In the Desert Darkness One Has Found Me

Leon Bonnat, Jacob Wrestling with the Angel

Spiritual Sunday

Poets have been drawn to today’s Old Testament reading where Jacob wrestles with the angel, in large part because they can read it as a complex inner struggle. Malcolm Guite imagines Jacob as a troubled soul in one of his sublime sonnets.

First, here’s the story:

The same night Jacob got up and took his two wives, his two maids, and his eleven children, and crossed the ford of the Jabbok. He took them and sent them across the stream, and likewise everything that he had. Jacob was left alone; and a man wrestled with him until daybreak. When the man saw that he did not prevail against Jacob, he struck him on the hip socket; and Jacob’s hip was put out of joint as he wrestled with him. Then he said, “Let me go, for the day is breaking.” But Jacob said, “I will not let you go, unless you bless me.” So he said to him, “What is your name?” And he said, “Jacob.” Then the man said, “You shall no longer be called Jacob, but Israel, for you have striven with God and with humans, and have prevailed.” Then Jacob asked him, “Please tell me your name.” But he said, “Why is it that you ask my name?” And there he blessed him. So Jacob called the place Peniel, saying, “For I have seen God face to face, and yet my life is preserved.” The sun rose upon him as he passed Penuel, limping because of his hip. (Genesis 32:22-31)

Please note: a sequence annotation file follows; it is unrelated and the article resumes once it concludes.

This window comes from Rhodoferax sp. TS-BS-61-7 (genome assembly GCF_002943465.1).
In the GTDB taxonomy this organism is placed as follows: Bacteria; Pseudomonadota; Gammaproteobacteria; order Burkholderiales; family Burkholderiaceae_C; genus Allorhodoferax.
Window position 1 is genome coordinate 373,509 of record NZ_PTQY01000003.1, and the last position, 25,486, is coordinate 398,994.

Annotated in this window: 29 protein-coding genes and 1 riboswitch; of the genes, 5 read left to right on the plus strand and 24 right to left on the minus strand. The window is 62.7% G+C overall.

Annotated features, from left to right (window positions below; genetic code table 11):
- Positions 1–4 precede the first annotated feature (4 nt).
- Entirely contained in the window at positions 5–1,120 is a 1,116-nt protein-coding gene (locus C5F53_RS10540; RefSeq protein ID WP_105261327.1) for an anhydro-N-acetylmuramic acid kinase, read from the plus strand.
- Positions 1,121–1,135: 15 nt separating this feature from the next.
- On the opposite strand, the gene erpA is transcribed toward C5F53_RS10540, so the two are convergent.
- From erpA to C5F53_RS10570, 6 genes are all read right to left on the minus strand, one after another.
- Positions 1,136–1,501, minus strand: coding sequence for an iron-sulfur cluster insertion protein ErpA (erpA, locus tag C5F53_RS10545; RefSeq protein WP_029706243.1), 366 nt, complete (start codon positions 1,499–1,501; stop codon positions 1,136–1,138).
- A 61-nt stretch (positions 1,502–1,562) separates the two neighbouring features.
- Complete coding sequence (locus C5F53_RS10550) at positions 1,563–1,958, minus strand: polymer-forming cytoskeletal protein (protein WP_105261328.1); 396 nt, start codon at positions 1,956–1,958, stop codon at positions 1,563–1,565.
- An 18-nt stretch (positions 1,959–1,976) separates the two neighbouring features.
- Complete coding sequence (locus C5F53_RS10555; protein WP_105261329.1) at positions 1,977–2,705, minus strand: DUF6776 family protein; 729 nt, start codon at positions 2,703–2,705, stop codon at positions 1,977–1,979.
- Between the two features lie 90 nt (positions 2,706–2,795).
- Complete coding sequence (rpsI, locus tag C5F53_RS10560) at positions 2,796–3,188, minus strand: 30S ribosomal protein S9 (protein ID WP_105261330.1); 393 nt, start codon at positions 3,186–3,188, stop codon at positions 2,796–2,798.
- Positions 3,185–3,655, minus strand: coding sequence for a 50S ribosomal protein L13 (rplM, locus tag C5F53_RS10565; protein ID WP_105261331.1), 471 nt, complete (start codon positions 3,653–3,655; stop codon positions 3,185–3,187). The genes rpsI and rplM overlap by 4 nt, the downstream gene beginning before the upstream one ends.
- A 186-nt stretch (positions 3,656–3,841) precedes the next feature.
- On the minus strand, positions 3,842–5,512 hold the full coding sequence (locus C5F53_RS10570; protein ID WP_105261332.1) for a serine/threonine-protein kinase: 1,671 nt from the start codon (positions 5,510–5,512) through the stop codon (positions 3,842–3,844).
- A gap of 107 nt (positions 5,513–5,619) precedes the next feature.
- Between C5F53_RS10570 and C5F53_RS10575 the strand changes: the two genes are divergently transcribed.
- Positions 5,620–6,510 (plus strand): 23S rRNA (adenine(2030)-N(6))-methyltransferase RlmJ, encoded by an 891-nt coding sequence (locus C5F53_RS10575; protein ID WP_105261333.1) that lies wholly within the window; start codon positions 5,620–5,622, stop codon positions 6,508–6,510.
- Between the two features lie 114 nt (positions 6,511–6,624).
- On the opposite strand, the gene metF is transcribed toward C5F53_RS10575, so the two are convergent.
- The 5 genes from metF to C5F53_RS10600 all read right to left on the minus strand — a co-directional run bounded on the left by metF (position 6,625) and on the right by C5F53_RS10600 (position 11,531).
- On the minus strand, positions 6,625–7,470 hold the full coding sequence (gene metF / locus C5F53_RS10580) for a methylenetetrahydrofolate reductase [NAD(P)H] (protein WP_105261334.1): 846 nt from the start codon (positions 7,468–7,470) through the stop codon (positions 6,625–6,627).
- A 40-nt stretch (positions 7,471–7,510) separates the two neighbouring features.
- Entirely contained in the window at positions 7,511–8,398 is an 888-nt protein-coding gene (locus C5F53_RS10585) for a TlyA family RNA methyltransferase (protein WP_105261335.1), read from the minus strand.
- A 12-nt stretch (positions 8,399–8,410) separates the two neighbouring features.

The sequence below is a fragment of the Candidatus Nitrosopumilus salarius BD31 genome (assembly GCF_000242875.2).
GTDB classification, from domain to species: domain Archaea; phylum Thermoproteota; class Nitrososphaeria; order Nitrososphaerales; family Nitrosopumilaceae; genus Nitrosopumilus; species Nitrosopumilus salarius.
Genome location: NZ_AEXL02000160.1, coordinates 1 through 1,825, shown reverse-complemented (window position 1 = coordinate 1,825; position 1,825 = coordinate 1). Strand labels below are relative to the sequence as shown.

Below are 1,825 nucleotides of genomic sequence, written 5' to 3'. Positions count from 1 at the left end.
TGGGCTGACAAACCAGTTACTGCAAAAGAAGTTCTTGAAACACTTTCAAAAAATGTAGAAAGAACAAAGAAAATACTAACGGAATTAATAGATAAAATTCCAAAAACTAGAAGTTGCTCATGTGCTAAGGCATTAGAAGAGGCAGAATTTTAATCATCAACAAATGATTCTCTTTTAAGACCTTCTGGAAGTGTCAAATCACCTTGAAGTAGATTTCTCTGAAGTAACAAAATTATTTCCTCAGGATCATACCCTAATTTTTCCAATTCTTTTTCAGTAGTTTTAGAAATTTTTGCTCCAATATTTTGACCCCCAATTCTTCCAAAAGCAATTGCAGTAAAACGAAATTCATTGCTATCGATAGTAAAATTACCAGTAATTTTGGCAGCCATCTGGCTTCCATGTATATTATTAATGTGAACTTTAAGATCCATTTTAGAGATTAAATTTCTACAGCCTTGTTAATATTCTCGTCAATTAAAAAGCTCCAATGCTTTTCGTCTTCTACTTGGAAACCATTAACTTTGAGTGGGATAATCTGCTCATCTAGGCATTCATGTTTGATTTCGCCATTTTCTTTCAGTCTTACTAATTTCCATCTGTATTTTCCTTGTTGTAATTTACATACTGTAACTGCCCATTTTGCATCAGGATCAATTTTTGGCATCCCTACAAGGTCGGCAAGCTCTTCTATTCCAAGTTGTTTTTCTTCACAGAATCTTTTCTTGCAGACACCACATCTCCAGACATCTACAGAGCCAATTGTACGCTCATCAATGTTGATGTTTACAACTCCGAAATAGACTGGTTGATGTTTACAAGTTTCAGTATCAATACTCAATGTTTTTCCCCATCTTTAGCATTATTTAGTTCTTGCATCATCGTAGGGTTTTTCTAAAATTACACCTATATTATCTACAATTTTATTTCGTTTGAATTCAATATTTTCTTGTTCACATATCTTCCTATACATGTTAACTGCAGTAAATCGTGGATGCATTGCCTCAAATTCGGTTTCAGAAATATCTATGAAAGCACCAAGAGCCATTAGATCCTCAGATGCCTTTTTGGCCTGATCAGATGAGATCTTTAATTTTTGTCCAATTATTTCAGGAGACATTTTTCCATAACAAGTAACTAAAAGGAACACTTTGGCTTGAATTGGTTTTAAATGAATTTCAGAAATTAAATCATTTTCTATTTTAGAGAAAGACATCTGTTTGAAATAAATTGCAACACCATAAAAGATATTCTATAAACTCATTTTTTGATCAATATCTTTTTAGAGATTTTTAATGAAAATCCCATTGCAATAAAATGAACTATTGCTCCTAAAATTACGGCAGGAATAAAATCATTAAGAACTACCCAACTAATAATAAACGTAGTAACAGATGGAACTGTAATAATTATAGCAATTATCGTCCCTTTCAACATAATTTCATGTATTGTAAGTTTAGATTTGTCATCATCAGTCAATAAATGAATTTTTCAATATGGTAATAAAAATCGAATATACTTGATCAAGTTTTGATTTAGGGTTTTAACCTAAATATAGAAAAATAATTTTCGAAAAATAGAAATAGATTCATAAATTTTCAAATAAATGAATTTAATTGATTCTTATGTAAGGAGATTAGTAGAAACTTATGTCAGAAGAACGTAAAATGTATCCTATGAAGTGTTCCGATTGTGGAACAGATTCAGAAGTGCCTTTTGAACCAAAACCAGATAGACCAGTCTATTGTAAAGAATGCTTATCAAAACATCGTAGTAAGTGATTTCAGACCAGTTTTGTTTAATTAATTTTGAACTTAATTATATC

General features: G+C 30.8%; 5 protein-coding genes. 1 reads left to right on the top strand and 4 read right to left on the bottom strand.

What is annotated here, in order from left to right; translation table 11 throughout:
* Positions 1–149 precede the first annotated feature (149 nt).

Guite mentions Jacob sending his family on ahead, which means he is alone and stripped of his daily identity markers. Driven inward, he feels guilty about having betrayed his brother, whom he is scheduled to meet the following day. In this desert darkness, God finds him.

God’s love simultaneously wounds and heals. When we wrestle forthrightly and passionately with our darkness, we lose a part of ourselves but are compensated beyond all imagining. Daybreak stakes its claim as God provides a new name for us.

That God’s love wounds as well as heals reminds me of the paradox that John Donne famously describes in his sonnet “Batter My Heart, Three-Personed God”:

Divorce me, untie or break that knot again,
Take me to you, imprison me, for I,
Except you enthrall me, never shall be free,
Nor ever chaste, except you ravish me.

Spiritual struggle is not for wimps. Everything is at stake but, in the end, the angel blesses us.

Previous posts on Jacob and the Angel
Rainer Maria Rilke: The Eternal Doesn’t Want to Be Bent by Us
Gerard Manley Hopkins: Wrestling with (My God!) My God

Parable and Paradox

I dare not face my brother in the morning,
I dare not look upon the things I’ve done,
Dare not ignore a nightmare’s dreadful warning,
Dare not endure the rising of the sun.
My family, my goods, are sent before me,
I cannot sleep on this strange river shore,
I have betrayed the son of one who bore me,
And my own soul rejects me to the core.
But in the desert darkness one has found me,
Embracing me, He will not let me go,
Nor will I let Him go, whose arms surround me,
Until he tells me all I need to know,
And blesses me where daybreak stakes its claim,
With love that wounds and heals; and with His name.
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  • Literature is as vital to our lives as food and shelter. Stories and poems help us work through the challenges we face, from everyday irritations to loneliness, heartache, and death. Literature is meant to mix it up with life. This website explores how it does so.

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